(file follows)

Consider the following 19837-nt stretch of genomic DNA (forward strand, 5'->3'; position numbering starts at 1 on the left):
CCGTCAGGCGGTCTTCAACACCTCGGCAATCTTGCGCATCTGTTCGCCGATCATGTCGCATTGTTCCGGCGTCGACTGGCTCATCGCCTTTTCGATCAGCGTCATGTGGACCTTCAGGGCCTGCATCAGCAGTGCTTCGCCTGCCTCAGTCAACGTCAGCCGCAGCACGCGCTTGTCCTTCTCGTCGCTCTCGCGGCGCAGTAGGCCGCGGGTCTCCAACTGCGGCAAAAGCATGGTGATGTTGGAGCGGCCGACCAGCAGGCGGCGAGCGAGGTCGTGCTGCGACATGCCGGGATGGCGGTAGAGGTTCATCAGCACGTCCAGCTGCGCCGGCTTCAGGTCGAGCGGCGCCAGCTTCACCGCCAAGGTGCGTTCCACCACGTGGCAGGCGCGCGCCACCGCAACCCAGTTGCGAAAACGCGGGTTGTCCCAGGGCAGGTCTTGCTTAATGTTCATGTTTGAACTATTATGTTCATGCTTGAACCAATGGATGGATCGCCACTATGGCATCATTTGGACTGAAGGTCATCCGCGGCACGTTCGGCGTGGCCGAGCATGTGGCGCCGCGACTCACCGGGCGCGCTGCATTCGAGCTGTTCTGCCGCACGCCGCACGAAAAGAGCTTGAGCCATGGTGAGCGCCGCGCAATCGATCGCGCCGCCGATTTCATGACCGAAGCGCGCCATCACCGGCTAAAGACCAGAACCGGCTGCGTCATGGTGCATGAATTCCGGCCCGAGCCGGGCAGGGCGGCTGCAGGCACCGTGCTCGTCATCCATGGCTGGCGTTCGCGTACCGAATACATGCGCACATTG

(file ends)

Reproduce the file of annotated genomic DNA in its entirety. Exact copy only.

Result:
Consider the following 19837-nt stretch of genomic DNA (forward strand, 5'->3'; position numbering starts at 1 on the left):
CCGTCAGGCGGTCTTCAACACCTCGGCAATCTTGCGCATCTGTTCGCCGATCATGTCGCATTGTTCCGGCGTCGACTGGCTCATCGCCTTTTCGATCAGCGTCATGTGGACCTTCAGGGCCTGCATCAGCAGTGCTTCGCCTGCCTCAGTCAACGTCAGCCGCAGCACGCGCTTGTCCTTCTCGTCGCTCTCGCGGCGCAGTAGGCCGCGGGTCTCCAACTGCGGCAAAAGCATGGTGATGTTGGAGCGGCCGACCAGCAGGCGGCGAGCGAGGTCGTGCTGCGACATGCCGGGATGGCGGTAGAGGTTCATCAGCACGTCCAGCTGCGCCGGCTTCAGGTCGAGCGGCGCCAGCTTCACCGCCAAGGTGCGTTCCACCACGTGGCAGGCGCGCGCCACCGCAACCCAGTTGCGAAAACGCGGGTTGTCCCAGGGCAGGTCTTGCTTAATGTTCATGTTTGAACTATTATGTTCATGCTTGAACCAATGGATGGATCGCCACTATGGCATCATTTGGACTGAAGGTCATCCGCGGCACGTTCGGCGTGGCCGAGCATGTGGCGCCGCGACTCACCGGGCGCGCTGCATTCGAGCTGTTCTGCCGCACGCCGCACGAAAAGAGCTTGAGCCATGGTGAGCGCCGCGCAATCGATCGCGCCGCCGATTTCATGACCGAAGCGCGCCATCACCGGCTAAAGACCAGAACCGGCTGCGTCATGGTGCATGAATTCCGGCCCGAGCCGGGCAGGGCGGCTGCAGGCACCGTGCTCGTCATCCATGGCTGGCGTTCGCGTACCGAATACATGCGCACATTG